The Legion of Death

The Legion of Death is a 1918 American drama film directed by Tod Browning, and released by Metro Pictures Corporation.[1]

The Legion of Death
Lobby card
Directed byTod Browning
Written byJune Mathis
StarringEdith Storey
Philo McCullough
CinematographyHarry Leslie Keepers
Distributed byMetro Pictures
Release date
  • January 1918 (1918-01)
Running time
7 reels
CountryUnited States
LanguageSilent (English intertitles)

Plot

As described in a film magazine,[2] determined to lay down her life if necessary for her country, Princess Marya (Storey) mobilizes an army of Russian peasant women and is stationed in one of the front line trenches. German forces are about to overrun her battery when American volunteers arrive, and the Germans are dispelled. With autocracy abolished in Russia, Marya consents to become the wife of American Captain Rodney Willard (McCullough).

Cast

  • Edith Storey as Princess Marya
  • Philo McCullough as Captain Rodney Willard
  • Fred Malatesta as Grand Duke Paul
  • Charles K. Gerrard as Grand Duke Orlof
  • Pomeroy Cannon as Dmitri
  • Norma Nichols as Draya
  • R.O. Pennell as Czar
  • Grace Aide as Czarina
  • H.L. Swisher as Kerensky
  • Francis Marion as Czarevitch
  • Harry Moody as Makar
  • Irene Aldwyn
  • Junior Beckner

Reception

Like many American films of the time, The Legion of Death was subject to cuts by city and state film censorship boards. For example, the Chicago Board of Censors initially issued a set of required cuts in early March 1918,[3] but the distributor requested a rehearing by the Board. On further review, the Board reduced the cuts to the following: in Reel 1, the slugging of a man, Reel 2, two struggle scenes between German officer and young woman, striking her mother on head, five scenes of officer leering at young woman, tearing gown from young woman's shoulders, all visions scenes of young woman after the intertitle "And when the raiders left", and, Reel 7, the struggle scene between Marya and Orlof where he opens her waist.[4]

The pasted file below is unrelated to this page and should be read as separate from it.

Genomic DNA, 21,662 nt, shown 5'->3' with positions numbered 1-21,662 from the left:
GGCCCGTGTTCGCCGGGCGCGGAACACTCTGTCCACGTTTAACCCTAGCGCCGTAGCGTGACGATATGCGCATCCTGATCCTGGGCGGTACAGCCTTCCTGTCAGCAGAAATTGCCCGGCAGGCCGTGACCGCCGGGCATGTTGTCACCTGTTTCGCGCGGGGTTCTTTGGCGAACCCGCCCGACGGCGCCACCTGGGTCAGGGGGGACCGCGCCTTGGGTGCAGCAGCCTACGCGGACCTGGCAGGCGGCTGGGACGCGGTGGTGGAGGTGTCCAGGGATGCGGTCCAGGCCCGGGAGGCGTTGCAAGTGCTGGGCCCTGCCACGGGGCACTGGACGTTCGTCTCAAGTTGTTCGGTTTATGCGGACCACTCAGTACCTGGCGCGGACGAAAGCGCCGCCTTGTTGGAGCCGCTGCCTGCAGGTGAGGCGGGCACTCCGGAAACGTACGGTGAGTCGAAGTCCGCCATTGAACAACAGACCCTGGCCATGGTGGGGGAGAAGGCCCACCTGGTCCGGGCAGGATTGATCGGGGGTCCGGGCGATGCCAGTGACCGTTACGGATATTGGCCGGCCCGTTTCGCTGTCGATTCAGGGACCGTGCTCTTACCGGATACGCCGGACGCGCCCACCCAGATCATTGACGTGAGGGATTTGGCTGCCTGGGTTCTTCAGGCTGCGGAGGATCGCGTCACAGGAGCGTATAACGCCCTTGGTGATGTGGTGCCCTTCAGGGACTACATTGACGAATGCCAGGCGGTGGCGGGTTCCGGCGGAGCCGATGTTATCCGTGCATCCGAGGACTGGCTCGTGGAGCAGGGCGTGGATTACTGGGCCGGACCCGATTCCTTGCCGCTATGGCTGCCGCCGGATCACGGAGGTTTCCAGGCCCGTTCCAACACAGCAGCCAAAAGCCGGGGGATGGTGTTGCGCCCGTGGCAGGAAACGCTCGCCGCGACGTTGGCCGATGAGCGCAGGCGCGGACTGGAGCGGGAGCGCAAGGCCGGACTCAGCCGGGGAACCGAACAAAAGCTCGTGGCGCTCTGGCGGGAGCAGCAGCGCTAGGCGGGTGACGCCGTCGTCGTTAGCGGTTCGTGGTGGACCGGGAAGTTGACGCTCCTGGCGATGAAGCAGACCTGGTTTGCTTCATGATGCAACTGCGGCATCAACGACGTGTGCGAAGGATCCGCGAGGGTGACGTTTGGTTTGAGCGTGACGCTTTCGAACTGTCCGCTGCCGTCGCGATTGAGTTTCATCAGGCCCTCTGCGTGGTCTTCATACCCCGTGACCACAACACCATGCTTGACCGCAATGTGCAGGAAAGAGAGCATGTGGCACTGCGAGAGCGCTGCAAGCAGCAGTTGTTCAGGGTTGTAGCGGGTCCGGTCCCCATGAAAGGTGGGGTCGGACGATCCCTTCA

References

  1. "New York Times: The Legion of Death". NY Times. Retrieved May 4, 2008.
  2. "Reviews: The Legion of Death". Exhibitors Herald. New York City: Exhibitors Herald Company. 6 (14): 23. March 30, 1918.
  3. "Official Cut-Outs by the Chicago Board of Censors". Exhibitors Herald. 6 (12): 29. March 16, 1918.
  4. "Official Cut-Outs by the Chicago Board of Censors". Exhibitors Herald. 6 (14): 29. March 30, 1918.
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